Biography of A. L. Bullis

A. L. Bullis, born December 28, 1872, in Owatonna, Minnesota, is a prominent and progressive farmer in Brookings County, South Dakota. The son of Frederick J. and Mary A. Bullis, he moved with his family to South Dakota in 1882. He attended public schools and the State Agricultural College in Brookings. After completing his education, he managed the family homestead and expanded his agricultural operations. Bullis purchased significant land, cultivated it effectively, and invested in modern farming equipment. Active in the Republican Party, he has served as a delegate to county conventions and as a school board clerk.


A. L. Bullis figures as one of the most progressive and public-spirited young farmers and stock growers of Brookings County, where he has passed the major portion of his life, being a representative of one of the honored pioneer families of this favored section of the state. He was born in Owatonna, Steele County, Minnesota, on the 28th of December, 1872, being a son of Frederick J. and Mary A. Bullis. Our subject pursued his studies in the public schools of his native state until he had attained the age of ten years, when, in 1882, he accompanied his parents on their removal to South Dakota, the family locating on a farm in Afton Township, Brookings County, where he was reared to maturity, and this place still constitutes a part of the old homestead, of which our subject has the supervision. He here attended the public schools until fifteen years of age, when he was matriculated in the State Agricultural College, in Brookings, in which institution he completed a three-year course, the college having been in session for its first full year at the time when he was a student therein.

After leaving the college, Mr. Bullis returned to the homestead farm, being associated with his father in the operation of the same until he had attained his legal majority, when he rented land and inaugurated his independent career, though he still continued to reside at the parental home. Since 1900 he has had the general charge of the homestead farm, also continuing to utilize rented land for some years. In 1896 he purchased the northeast quarter of section 11, township 111, for a consideration of twenty-four hundred dollars, and he has placed the entire tract under a high state of cultivation. He now has charge of four hundred and eighty acres of land, is energetic and progressive and is known as one of the representative agriculturists of the county, while he is carefully conserving the best interests of his father’s estate and making the best possible provision for his widowed mother and the other members of the family.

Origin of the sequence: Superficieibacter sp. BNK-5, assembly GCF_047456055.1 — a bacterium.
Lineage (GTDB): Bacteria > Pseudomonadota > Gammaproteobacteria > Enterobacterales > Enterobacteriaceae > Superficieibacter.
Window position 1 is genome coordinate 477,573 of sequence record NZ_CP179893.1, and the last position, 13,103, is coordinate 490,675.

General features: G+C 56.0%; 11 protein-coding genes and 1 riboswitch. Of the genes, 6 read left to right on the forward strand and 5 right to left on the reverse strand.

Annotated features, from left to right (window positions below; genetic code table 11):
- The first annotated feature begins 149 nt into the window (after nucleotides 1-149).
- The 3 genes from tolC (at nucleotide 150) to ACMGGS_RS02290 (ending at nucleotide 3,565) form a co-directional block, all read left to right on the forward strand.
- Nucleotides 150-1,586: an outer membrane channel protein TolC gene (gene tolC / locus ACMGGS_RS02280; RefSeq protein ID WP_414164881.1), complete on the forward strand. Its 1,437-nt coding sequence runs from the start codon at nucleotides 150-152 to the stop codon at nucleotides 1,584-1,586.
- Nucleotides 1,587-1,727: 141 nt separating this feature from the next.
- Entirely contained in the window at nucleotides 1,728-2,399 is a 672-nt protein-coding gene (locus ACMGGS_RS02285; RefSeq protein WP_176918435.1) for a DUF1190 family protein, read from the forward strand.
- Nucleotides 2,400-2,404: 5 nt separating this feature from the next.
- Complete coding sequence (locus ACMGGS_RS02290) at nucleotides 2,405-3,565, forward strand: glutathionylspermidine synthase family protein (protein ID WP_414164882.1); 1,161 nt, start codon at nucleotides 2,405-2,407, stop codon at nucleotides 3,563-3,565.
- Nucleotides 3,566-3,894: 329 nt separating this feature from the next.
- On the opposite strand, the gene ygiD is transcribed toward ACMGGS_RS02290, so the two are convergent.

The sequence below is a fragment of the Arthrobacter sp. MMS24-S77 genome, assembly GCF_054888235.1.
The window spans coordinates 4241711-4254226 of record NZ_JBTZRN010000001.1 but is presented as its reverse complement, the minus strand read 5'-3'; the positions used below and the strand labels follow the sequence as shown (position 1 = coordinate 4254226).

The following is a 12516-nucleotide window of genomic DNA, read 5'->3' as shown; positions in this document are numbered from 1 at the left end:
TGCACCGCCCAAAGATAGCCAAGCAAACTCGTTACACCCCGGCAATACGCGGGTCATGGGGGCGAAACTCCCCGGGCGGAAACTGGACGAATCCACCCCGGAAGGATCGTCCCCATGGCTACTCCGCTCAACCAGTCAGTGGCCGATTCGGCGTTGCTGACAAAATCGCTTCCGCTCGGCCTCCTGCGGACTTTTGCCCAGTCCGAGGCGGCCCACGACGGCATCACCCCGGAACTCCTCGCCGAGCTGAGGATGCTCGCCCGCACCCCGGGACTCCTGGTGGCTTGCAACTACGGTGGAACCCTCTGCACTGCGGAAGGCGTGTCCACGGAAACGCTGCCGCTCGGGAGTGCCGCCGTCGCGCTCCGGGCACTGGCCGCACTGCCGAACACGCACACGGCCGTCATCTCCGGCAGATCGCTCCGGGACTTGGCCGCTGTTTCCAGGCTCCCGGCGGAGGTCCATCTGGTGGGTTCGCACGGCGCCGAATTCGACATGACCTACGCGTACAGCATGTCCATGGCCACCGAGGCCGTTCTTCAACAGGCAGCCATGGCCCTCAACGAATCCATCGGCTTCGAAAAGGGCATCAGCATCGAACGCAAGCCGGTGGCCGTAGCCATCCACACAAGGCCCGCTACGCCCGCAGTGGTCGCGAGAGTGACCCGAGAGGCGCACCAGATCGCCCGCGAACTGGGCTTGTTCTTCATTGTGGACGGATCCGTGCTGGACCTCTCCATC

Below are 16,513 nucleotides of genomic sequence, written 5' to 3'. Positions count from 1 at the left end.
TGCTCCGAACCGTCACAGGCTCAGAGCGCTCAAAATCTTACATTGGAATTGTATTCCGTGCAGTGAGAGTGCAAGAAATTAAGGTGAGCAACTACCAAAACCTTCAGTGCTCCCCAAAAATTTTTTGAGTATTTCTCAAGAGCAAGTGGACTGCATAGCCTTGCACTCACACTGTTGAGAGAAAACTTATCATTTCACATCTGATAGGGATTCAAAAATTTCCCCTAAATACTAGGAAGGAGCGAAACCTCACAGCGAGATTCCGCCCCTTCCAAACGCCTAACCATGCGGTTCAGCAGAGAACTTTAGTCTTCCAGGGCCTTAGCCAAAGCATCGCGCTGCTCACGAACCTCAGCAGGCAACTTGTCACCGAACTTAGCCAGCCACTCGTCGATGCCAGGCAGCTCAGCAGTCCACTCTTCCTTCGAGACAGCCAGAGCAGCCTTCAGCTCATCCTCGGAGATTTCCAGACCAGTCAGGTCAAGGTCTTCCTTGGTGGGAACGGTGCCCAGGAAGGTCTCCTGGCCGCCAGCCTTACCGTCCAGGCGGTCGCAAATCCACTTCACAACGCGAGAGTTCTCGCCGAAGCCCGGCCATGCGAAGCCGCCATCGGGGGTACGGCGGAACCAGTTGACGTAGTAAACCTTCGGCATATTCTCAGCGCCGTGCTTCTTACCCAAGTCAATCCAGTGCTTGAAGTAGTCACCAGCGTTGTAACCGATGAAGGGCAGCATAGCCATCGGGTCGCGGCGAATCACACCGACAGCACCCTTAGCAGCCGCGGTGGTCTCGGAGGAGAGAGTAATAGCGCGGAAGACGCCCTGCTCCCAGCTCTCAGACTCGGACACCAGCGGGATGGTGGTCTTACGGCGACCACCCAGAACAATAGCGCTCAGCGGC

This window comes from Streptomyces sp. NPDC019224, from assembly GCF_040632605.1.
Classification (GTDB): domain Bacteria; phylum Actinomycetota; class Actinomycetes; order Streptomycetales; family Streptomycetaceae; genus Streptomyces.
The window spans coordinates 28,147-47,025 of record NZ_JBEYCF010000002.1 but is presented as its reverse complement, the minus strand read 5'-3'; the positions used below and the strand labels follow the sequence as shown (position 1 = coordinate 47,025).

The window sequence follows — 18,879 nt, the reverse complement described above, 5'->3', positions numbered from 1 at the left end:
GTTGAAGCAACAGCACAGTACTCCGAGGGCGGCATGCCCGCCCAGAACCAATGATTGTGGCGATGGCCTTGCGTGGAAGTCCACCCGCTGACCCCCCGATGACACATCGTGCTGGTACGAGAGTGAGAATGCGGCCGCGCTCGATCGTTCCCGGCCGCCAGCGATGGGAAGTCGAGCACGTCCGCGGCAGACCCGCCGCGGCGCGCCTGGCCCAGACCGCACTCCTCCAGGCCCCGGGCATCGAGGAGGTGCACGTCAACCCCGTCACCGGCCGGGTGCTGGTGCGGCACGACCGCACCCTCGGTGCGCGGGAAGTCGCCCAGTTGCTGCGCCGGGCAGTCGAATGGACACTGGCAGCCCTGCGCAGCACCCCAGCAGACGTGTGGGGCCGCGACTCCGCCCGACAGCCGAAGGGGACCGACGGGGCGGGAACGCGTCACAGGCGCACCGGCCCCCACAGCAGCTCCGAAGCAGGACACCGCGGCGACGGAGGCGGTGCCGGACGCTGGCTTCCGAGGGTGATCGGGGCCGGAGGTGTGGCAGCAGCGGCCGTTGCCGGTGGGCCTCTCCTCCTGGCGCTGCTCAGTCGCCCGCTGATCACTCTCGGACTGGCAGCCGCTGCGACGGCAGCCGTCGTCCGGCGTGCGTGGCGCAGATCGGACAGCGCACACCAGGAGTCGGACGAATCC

In 1902 Mr. Bullis, in company with his brother Fred, purchased a twenty-two-horsepower Garr-Scott engine and separator of the best modern design, and in the operation of the same he has been very successful, his equipment being in constant requisition during the season. For the past decade he has given special attention to the raising of corn, which he considers one of his best crops, and through his experimentation and scientific methods he has done much to aid in proving that corn may be made one of the important products of this section. He is also engaged in raising cattle and hogs of excellent grade and all departments of his farming enterprise give evidence of his punctilious supervision and effective business methods.

Mr. Bullis is staunchly arrayed in support of the principles of the Republican Party, and he has served as delegate to various county conventions of the party and otherwise shown an active interest in forwarding its cause. He served as clerk of the school board of his district for three years.

Source

Robinson, Doane, History of South Dakota: together with mention of Citizens of South Dakota, [Logansport? IN] : B. F. Bowen, 1904.

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